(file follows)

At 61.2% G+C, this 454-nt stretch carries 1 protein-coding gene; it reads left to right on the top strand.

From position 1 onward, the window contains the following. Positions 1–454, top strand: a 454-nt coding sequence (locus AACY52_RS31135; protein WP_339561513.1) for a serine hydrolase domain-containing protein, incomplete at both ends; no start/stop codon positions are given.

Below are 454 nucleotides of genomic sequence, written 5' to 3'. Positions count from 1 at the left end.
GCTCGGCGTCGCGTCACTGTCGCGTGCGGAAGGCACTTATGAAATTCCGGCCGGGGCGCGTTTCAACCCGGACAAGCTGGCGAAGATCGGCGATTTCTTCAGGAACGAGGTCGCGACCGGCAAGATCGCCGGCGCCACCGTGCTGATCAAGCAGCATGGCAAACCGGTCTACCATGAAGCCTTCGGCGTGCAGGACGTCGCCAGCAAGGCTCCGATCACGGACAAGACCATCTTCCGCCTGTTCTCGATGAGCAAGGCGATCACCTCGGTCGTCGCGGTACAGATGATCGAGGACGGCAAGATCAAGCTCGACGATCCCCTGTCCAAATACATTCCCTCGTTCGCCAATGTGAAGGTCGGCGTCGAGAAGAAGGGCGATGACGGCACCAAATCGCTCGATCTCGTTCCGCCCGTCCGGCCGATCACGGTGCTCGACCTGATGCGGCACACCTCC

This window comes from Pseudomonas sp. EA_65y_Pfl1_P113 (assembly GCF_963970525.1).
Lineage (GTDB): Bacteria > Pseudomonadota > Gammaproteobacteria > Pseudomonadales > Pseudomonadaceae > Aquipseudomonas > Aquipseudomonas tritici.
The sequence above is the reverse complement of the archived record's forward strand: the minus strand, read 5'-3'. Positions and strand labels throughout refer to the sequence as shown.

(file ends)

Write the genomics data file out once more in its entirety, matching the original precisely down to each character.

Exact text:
At 61.2% G+C, this 454-nt stretch carries 1 protein-coding gene; it reads left to right on the top strand.

From position 1 onward, the window contains the following. Positions 1–454, top strand: a 454-nt coding sequence (locus AACY52_RS31135; protein WP_339561513.1) for a serine hydrolase domain-containing protein, incomplete at both ends; no start/stop codon positions are given.

Below are 454 nucleotides of genomic sequence, written 5' to 3'. Positions count from 1 at the left end.
GCTCGGCGTCGCGTCACTGTCGCGTGCGGAAGGCACTTATGAAATTCCGGCCGGGGCGCGTTTCAACCCGGACAAGCTGGCGAAGATCGGCGATTTCTTCAGGAACGAGGTCGCGACCGGCAAGATCGCCGGCGCCACCGTGCTGATCAAGCAGCATGGCAAACCGGTCTACCATGAAGCCTTCGGCGTGCAGGACGTCGCCAGCAAGGCTCCGATCACGGACAAGACCATCTTCCGCCTGTTCTCGATGAGCAAGGCGATCACCTCGGTCGTCGCGGTACAGATGATCGAGGACGGCAAGATCAAGCTCGACGATCCCCTGTCCAAATACATTCCCTCGTTCGCCAATGTGAAGGTCGGCGTCGAGAAGAAGGGCGATGACGGCACCAAATCGCTCGATCTCGTTCCGCCCGTCCGGCCGATCACGGTGCTCGACCTGATGCGGCACACCTCC

This window comes from Pseudomonas sp. EA_65y_Pfl1_P113 (assembly GCF_963970525.1).
Lineage (GTDB): Bacteria > Pseudomonadota > Gammaproteobacteria > Pseudomonadales > Pseudomonadaceae > Aquipseudomonas > Aquipseudomonas tritici.
The sequence above is the reverse complement of the archived record's forward strand: the minus strand, read 5'-3'. Positions and strand labels throughout refer to the sequence as shown.